U.S. Supreme Court justices are weighing same-sex marriage.  During the first of two days of oral arguments, the spotlight was on California's Proposition 8.  The voter-approved measure bans same-sex marriage.  Attorney Charles Cooper, who represents supporters of Prop 8, called the measure constitutional and warned that there could be "injury to the state" if the measure is overturned.  California state officials have refused to defend the law in court.  Cooper suggested that legalizing same-sex marriage could harm the institution of marriage.  Cooper said trying to redefine marriage could have "real world consequences."  

Attorney Ted Olsen, representing opponents of Prop 8, said it violates the equal protection clause of the Constitution.  He argued that it "walls off gays and lesbians from marriage, the most important relation in life."  Olsen said the law stigmatizes an entire class of Californians "based on their status."  One potential swing vote, Justice Anthony Kennedy, expressed some doubts about Prop 8.  Kennedy cited the potential for "imminent legal injury" to tens of thousands of California children who are being raised by same-sex couples.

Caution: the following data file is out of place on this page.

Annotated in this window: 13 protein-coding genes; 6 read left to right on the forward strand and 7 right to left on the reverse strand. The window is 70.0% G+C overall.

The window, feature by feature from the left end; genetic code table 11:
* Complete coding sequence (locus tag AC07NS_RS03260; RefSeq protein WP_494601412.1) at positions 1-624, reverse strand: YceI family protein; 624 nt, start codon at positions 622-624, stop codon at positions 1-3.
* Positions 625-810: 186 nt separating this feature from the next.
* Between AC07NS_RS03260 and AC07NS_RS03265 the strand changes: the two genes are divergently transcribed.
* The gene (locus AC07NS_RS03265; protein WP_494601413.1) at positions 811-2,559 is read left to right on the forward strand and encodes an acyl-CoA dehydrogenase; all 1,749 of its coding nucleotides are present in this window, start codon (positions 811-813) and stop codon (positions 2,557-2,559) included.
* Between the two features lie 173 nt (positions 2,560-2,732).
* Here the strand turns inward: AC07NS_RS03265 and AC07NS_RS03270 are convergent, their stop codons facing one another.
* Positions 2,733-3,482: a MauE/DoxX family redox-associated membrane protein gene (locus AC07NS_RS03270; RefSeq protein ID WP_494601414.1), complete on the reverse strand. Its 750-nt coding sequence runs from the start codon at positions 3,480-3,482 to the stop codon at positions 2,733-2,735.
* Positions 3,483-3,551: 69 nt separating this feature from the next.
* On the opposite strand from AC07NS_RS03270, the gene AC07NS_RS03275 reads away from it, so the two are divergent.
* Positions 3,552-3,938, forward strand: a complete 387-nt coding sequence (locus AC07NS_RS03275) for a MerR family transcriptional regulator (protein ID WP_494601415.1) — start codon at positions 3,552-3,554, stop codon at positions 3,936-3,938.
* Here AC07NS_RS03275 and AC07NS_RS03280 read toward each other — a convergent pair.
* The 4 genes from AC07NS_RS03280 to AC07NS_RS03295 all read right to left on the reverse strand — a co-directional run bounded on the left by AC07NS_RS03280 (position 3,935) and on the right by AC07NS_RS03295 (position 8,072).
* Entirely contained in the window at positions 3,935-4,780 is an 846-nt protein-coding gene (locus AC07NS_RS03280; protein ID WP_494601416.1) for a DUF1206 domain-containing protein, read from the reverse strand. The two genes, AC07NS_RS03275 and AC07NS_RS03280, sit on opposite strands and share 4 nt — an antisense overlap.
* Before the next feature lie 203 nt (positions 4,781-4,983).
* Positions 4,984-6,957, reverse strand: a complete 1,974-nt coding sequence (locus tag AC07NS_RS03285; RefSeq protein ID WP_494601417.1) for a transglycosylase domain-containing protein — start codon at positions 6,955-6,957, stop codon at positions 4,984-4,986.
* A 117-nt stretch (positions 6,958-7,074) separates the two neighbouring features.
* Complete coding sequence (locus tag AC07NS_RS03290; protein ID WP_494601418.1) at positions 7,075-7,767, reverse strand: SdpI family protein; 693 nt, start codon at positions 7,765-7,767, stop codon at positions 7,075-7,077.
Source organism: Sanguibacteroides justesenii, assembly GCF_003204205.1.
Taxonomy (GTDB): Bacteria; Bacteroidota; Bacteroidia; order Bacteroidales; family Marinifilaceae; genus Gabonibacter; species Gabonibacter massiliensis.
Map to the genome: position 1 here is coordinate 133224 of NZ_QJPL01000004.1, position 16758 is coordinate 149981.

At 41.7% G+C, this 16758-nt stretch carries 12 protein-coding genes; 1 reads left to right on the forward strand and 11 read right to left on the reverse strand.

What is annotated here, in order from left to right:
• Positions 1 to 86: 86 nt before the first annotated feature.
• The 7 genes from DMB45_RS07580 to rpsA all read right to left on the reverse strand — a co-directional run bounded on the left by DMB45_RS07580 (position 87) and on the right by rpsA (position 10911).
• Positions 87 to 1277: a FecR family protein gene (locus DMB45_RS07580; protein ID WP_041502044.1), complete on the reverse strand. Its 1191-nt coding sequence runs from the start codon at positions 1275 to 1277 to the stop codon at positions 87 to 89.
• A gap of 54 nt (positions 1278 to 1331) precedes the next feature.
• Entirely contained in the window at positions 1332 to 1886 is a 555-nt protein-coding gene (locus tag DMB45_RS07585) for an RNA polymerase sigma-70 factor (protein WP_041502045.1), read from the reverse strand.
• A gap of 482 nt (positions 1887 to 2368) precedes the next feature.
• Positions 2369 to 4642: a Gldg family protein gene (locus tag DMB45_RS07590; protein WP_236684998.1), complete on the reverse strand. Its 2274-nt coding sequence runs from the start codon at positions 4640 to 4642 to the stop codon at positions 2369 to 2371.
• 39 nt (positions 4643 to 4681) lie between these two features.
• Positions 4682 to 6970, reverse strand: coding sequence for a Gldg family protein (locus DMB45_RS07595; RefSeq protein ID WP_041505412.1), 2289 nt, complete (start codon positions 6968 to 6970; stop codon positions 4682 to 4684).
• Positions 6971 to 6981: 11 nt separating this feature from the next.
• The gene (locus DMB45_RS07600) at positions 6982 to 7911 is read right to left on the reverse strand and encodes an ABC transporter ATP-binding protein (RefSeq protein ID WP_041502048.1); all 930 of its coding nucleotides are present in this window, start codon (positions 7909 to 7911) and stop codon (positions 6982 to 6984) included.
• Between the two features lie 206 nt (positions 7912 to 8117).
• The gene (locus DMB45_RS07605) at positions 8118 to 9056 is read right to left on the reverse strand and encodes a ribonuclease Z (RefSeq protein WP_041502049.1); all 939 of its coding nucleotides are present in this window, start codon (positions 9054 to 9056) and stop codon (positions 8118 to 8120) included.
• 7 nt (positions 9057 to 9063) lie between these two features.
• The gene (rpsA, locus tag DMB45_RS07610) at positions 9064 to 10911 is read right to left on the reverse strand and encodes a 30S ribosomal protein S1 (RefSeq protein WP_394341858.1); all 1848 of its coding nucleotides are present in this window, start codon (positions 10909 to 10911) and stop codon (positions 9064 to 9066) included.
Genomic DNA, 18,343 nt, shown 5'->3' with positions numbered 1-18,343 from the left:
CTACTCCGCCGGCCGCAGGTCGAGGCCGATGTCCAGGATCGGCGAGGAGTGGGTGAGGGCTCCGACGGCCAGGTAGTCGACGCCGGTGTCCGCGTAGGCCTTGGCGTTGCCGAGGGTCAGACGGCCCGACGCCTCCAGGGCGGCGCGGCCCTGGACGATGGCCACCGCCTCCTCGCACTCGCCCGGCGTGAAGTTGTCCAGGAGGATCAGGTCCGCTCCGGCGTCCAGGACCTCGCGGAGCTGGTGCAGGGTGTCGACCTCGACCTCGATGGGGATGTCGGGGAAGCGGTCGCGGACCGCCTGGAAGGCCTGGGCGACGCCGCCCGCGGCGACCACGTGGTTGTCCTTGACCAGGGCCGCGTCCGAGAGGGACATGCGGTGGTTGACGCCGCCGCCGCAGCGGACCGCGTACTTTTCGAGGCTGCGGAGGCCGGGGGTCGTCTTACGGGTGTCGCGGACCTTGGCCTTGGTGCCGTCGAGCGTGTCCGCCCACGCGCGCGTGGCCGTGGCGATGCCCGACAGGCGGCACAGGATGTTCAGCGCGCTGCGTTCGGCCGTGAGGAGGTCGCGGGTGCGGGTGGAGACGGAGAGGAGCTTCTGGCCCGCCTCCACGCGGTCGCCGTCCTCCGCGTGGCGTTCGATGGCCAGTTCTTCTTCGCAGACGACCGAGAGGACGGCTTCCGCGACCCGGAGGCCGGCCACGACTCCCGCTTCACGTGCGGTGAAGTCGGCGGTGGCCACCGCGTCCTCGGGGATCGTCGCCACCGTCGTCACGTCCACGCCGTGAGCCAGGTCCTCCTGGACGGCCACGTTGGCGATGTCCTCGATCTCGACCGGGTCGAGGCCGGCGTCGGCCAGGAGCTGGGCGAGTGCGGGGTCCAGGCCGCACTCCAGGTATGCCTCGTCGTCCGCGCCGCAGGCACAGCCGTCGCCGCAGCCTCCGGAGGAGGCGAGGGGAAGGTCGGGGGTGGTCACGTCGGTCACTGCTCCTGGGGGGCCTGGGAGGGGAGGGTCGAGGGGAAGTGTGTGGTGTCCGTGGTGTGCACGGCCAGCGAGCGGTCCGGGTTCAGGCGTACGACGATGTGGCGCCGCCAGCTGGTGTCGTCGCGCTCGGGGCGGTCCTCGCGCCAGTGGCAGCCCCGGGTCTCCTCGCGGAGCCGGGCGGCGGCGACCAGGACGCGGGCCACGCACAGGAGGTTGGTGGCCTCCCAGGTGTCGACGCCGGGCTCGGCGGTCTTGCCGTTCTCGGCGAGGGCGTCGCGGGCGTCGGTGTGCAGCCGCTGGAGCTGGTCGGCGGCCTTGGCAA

Justice Kennedy also said he may be very "very uncomfortable" striking down Prop 8.  He suggested the possibility of dismissing the case.  That would leave in place an appeals court ruling which struck down the law.  The second day of oral arguments will focus on the federal Defense of Marriage Act, DOMA [[ DOE-mah ]].  The 1996 law defines marriage as a union between a man and a woman.  Same-sex marriage is the biggest civil rights to come before the high court in decades.